An addiction psychiatrist specializes in the diagnosis and treatment of substance abuse and the mental health conditions that accompany it. Addiction psychiatrists treat people of all ages who have addictions to illegal drugs, alcohol, and prescription medications complicated by coexisting mental health disorders, such as depression, bipolar disorder, or schizophrenia.
An addiction psychiatrist typically:
Evaluates a patient’s medical history, history of substances the patient is using or has used, and mental health status
Diagnoses psychiatric diseases and conditions including substance addiction, depression, dementia, bipolar disorder, anxiety, post-traumatic stress disorder, personality disorders, sleep disorders, and eating disorder
Assesses a person’s ability to perform everyday living activities, such as eating, dressing and driving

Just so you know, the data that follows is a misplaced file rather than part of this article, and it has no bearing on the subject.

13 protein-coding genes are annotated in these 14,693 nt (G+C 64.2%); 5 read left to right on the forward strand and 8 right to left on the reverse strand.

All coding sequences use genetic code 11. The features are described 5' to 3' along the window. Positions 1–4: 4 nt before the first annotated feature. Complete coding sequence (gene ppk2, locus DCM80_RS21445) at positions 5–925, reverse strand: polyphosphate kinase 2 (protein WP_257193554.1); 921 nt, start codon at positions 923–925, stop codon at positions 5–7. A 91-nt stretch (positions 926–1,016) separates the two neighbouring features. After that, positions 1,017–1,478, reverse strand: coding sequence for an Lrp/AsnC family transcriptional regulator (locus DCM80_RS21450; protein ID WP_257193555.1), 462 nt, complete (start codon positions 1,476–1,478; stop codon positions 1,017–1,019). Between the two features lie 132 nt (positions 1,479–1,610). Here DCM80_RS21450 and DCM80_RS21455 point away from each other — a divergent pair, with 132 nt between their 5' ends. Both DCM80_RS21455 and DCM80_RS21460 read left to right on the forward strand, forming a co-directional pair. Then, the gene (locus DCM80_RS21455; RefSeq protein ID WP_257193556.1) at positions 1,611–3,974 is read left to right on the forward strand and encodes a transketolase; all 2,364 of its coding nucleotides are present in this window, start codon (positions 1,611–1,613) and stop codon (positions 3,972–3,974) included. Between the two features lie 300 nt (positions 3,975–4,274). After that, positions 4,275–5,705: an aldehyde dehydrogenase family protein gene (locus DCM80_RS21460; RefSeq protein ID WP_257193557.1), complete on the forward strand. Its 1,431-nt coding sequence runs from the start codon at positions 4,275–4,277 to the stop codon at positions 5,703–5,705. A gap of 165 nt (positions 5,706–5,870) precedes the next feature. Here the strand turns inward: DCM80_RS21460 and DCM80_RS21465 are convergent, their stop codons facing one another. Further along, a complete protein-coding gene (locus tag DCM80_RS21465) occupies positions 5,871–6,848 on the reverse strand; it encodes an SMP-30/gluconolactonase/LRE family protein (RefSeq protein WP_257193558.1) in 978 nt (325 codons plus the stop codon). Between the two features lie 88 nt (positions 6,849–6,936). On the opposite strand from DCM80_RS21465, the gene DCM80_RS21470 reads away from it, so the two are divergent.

Orders and interprets laboratory and imaging tests
Provides comprehensive substance abuse treatment and addiction therapy, such as talk therapy. In some cases, the doctor will refer patients to a dedicated addiction therapist for more frequent counseling sessions.
Prescribes medications, helps manage their usage, determines if the medication is working, and monitors side effects
Provides detoxification treatment to safely wean patients off the substances
Consults with other members of a patient’s medical team including primary care doctors, neurologists, neuropsychologists, social workers, home healthcare nurses, and occupational therapists
Addiction psychiatrists may also be known by the following names: addictionologist, addiction doctor, and substance abuse doctor.
There are 2181 specialists practicing Addiction Psychiatry in the United States with an overall average rating of 3.6 stars. There are 604 hospitals in the United States with affiliated Addiction Psychiatry specialists, including MUSC Health University Medical Center, NewYork-Presbyterian/Weill Cornell Medical Center and Massachusetts General Hospital.